The NHL’s deadline to submit a bid for expansion teams has passed, and only groups from the cities of Las Vegas and Quebec City have made an official bid of the required a deposit of $10 million, with $2 million of that non-refundable.

If both bids are cleared, it will cost around $500 million to pay off the expansion free, and the two teams are expected to start playing as early as the 2017-2018 season.

Image: Source

Image: Source

Vegas and Quebec City weren’t the only teams and groups interested in an NHL team. There are three different groups in Seattle looking to bring a team over there, with some calling them to combine into one. Not, not so they can become Captain Planet, but to improve the financial power of the bid, which wasn’t submitted.

Groups from Portland, Kansas City and Milwaukee were also rumored to be interested, and some have heard talk of a second Toronto team. The Maple Leafs haven’t been successful for years, but they still have huge waiting list and in terms of demand in the market, they might be the best fit for a new NHL team, which won’t be happening.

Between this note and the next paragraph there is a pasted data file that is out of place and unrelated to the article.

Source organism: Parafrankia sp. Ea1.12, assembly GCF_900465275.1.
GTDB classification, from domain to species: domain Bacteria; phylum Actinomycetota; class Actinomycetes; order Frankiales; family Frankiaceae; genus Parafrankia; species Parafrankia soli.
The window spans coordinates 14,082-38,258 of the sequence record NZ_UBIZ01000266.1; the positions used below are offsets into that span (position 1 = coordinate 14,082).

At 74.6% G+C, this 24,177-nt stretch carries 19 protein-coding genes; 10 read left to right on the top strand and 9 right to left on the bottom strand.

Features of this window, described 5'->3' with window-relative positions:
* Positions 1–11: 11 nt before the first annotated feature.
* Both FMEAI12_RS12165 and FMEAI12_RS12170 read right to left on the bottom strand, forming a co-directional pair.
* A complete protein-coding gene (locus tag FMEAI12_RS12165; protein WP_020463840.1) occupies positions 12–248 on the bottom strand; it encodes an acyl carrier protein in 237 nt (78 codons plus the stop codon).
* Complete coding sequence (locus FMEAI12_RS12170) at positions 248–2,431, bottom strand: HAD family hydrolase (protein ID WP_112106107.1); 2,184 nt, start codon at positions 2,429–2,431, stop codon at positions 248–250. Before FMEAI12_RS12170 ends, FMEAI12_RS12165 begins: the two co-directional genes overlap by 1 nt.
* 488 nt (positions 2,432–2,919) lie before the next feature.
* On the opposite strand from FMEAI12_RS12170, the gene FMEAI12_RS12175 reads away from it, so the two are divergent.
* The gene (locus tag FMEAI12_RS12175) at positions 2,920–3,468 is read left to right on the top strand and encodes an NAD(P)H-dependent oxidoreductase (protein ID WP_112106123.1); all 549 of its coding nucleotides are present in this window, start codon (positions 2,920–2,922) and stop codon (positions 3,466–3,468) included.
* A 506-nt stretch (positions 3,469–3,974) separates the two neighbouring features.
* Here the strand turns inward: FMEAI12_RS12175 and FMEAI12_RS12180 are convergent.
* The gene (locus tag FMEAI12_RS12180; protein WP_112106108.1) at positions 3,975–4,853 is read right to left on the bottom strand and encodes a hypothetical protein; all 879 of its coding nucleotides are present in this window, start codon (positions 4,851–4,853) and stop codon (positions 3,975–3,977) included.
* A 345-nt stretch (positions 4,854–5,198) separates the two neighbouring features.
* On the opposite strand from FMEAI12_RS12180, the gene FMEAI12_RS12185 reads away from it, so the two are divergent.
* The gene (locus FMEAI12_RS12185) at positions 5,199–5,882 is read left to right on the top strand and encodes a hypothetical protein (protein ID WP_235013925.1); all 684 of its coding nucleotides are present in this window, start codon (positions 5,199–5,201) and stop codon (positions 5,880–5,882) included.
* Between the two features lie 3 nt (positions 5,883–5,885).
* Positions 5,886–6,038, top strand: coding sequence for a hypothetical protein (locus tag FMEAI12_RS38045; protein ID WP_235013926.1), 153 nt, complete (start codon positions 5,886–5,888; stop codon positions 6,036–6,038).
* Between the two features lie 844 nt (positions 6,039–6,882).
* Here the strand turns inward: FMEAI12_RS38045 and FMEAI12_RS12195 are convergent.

The NHL was disappointed with the low “turnout” but it does make sense. Even though the average team pulls in $123 million in revenue each year and the league average for the “value” of a team is $490 million, there’s the matter of an arena, and the prospectus teams in Las Vegas and Quebec City have an arena that’s going to be completed in the next year. They’ll be ready for the 2017-2018 proposed expansion. A lot of other cities were afraid of that short deadline.

Does the NHL need expansion or realignment? Teams like the Arizona Coyotes, Florida Panthers, Carolina Hurricanes and Nashville Predators have their fair share of problems. They compete with other professional teams in an area that isn’t actually hockey oriented traditionally. Quebec City  is obviously a natural fit, and Las Vegas is hungry for anything from the big four leagues, even if it’s in the middle of the desert.

The NHL currently has 30 teams. The last major change was the Atlanta Thrashers folding and moving to Canada, becoming the Winnipeg Jets, which was something Gary Bettman (the league’s commissioner) wasn’t too happy about as the NHL has been trying more and more to expand into the Southern United States markets.